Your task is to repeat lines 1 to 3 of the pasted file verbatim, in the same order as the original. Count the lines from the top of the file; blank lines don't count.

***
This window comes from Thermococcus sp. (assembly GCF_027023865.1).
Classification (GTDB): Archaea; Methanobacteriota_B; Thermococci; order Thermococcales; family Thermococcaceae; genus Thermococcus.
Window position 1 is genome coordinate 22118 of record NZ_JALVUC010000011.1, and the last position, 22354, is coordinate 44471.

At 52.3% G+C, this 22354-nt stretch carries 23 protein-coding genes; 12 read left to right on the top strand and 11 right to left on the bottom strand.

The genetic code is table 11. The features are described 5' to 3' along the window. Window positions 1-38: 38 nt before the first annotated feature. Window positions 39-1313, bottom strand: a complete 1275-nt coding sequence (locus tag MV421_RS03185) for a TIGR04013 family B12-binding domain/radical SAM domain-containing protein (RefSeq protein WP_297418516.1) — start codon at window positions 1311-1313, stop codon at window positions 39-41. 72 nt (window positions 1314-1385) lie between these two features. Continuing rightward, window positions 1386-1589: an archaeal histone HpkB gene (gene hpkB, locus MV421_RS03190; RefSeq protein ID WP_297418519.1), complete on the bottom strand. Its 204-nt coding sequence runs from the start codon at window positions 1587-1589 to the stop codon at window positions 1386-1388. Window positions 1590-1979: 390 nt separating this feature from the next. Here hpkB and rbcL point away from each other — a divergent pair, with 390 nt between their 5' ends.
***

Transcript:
This window comes from Thermococcus sp. (assembly GCF_027023865.1).
Classification (GTDB): Archaea; Methanobacteriota_B; Thermococci; order Thermococcales; family Thermococcaceae; genus Thermococcus.
Window position 1 is genome coordinate 22118 of record NZ_JALVUC010000011.1, and the last position, 22354, is coordinate 44471.